In stars the nuclei of Hydrogen and Helium is fused into heavier elements. It is also believed that the relative high abundance of Hydrogen Helium and Lithium is because they were all created during the Big Bang by something known as Big Bang Nucleosynthesis.
Elements heavier than Lithium are all synthesised in a star (Wollack, 2010) that means that the first three elements of the periodic table (Hydrogen, Helium and Lithium) were all synthesised before the stars were made which means that they could only have been produced when the Big Bang happened. It takes nearly 10 million years to burn through all the Hydrogen in a star and then a further 1 million years in order to turn all the Helium into heavier elements up until Iron (Refer to Figure 1) (Jones, 2019) this massive time frame does not fit into the creation theory which deals with thousands of years not millions of years. On the other hand though Physicist Lawrence Krauss notes that it takes 100 000 years for Carbon to burn into Oxygen, then 10 000 for Oxygen to burn into Silicon then 1 day for Silicon to burn into Iron and collapse the star (Jones, 2019) this does fit in a bit more with the creation theory but is still too large a time frame for the creation theory to deal with. There are eight physical processes involved in stellar nucleosynthesis Burbidge et al., 1957). However only one process gives us a time scale. The s process is a process of neutron capture that emits gamma radiation (Burbidge et al., 1957). This takes place over a long time scale ranging from ~100 years to ~105 years for each neutron capture (Burbidge et al., 1957, pg 5). This mode of synthesis is responsible for the production of the majority of the isotopes with an atomic mass in the range of 23 ≤ A ≤ 46 and for a considerable proportion of the isotopes with an atomic mass in the range 63 ≤ A ≤ 209 (Burbidge et al., 1957). The isotopes that the s process produces are Ne22, Na23, and P31.
Redshift is the displacement of the spectrum of an astronomical object toward longer (red) wavelengths. (Augustyn et al., 2019). It is generally attributed to the Doppler effect, a change in wavelength that results when a given source of waves (light or radio waves) and an observer are in rapid motion with respect to each other. (Augustyn et al., 2019). Redshift shows that the universe is expanding at an ever increasing rate (Drayer, 2016). This was observed by Edward Hubble in the 1920’s when he used the 100-inch Hooker telescope in southern California to observe the Andromeda galaxy. (Study.com, 2019). According to the Big Bang Theory the universe used to be a hot sludge of plasma too hot for atoms to be made but the ever expanding of the universe cooled the plasma down below the ~3000K mark which allowed atoms to be formed but in the instant before the plasma cooled it let out a massive amount of energy in the form of orange light that travels across the universe forever but the expansion of the universe redshifted the orange light into infrared over the course of a few million years (PBS Space Time, 2015) and then eventually to microwave wavelengths. This radiation is now called the Cosmic Microwave Background Radiation (CMB) Redshift can be calculated by the formula z = (λobserved – λrest)/λrest where z is the redshift value (Lco.global, 2019) so for example if we were to take a wavelength of 400nm and we observed it at 500nm using that formula we get:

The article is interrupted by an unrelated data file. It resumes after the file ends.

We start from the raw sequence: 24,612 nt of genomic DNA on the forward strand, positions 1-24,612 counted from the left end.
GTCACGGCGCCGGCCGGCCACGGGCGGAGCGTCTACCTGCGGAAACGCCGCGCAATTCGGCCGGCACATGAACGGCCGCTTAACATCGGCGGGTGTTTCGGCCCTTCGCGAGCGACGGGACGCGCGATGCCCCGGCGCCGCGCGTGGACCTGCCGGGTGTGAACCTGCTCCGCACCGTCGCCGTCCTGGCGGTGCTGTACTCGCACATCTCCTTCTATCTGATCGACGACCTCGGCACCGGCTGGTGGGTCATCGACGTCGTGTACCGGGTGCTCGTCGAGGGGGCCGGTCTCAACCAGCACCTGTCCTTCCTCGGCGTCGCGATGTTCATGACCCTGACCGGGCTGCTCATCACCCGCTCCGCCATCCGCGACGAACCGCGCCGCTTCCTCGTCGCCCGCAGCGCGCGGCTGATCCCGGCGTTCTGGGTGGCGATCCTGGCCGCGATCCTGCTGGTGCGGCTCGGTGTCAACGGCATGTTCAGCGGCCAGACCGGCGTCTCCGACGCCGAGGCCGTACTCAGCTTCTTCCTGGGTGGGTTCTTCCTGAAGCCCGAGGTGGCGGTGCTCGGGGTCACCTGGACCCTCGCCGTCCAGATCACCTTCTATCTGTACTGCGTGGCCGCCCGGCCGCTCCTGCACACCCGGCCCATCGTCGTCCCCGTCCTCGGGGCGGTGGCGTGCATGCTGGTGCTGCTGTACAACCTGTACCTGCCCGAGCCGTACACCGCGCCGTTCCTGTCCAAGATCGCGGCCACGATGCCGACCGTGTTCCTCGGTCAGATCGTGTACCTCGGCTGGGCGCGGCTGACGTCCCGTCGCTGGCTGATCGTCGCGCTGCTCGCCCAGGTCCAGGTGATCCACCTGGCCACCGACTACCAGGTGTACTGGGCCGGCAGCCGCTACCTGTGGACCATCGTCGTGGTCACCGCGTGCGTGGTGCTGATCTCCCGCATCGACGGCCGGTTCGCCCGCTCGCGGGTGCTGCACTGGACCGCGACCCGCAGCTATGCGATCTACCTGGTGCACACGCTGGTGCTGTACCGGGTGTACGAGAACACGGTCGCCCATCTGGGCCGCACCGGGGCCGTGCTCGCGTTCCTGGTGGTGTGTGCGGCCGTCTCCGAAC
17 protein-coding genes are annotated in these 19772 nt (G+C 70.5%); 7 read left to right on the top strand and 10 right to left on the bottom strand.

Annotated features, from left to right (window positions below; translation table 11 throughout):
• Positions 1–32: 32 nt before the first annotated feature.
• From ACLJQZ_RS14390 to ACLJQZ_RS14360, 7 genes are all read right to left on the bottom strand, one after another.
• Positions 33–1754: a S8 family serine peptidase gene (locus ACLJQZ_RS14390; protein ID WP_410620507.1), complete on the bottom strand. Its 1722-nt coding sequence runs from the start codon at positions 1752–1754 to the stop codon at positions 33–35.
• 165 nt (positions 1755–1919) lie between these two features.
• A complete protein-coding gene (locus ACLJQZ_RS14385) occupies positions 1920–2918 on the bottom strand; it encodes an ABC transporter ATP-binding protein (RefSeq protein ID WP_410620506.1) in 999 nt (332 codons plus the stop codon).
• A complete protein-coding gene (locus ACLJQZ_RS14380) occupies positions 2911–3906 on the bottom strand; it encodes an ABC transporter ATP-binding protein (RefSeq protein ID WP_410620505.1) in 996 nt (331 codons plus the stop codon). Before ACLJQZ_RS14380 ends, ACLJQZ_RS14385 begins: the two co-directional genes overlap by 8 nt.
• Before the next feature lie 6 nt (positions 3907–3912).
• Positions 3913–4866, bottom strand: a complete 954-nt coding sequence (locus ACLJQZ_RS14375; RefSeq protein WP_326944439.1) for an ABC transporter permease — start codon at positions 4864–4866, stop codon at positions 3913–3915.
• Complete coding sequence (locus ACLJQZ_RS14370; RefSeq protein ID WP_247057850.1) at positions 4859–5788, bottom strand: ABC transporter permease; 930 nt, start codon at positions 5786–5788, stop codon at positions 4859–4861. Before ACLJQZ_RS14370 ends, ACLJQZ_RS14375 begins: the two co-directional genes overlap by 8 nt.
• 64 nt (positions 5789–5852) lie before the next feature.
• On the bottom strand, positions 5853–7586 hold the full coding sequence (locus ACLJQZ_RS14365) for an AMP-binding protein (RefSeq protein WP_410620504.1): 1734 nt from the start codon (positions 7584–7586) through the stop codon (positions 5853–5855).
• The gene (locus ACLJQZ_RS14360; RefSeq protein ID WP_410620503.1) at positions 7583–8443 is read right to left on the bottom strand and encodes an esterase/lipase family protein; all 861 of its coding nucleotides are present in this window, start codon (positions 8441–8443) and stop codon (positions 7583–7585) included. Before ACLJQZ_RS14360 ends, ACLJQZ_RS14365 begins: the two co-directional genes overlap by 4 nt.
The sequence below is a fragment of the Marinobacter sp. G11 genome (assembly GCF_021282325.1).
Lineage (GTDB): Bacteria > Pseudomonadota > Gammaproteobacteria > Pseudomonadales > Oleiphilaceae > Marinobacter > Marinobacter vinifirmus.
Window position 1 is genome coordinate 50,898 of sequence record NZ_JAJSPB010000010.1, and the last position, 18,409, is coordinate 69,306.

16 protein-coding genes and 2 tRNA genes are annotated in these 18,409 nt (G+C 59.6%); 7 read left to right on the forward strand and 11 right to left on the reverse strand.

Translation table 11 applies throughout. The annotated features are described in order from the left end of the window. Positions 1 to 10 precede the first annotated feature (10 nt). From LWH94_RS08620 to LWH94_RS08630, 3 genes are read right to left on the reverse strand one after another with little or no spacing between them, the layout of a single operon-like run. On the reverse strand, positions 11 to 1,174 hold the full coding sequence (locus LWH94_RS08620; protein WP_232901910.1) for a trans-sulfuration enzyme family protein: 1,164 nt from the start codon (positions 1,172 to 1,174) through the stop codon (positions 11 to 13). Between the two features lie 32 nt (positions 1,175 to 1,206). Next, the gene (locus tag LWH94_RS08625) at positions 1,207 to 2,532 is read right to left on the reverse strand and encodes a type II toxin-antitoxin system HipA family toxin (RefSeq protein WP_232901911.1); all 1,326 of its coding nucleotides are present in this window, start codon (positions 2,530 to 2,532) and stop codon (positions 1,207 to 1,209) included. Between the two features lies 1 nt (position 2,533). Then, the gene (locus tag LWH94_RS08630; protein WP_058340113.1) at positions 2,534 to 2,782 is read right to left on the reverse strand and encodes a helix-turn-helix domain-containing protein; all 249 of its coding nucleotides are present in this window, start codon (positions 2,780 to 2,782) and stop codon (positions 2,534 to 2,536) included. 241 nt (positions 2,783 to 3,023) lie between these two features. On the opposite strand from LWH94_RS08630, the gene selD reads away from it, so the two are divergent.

z = (500 – 400)/400
z = 0.25
Since the z value is 0.25 the light source has been travelling for 2.916 billion years and is now 3.620 billion light years away (Lco.global, 2019). To calculate the redshift of the CMB we will need to use another formula since we don’t know the original wavelength of the CMB. This formula is: z=Original TempCurrent Temp (Evans, 2015) where the temperature is in Kelvin (K). Using this we get the equation: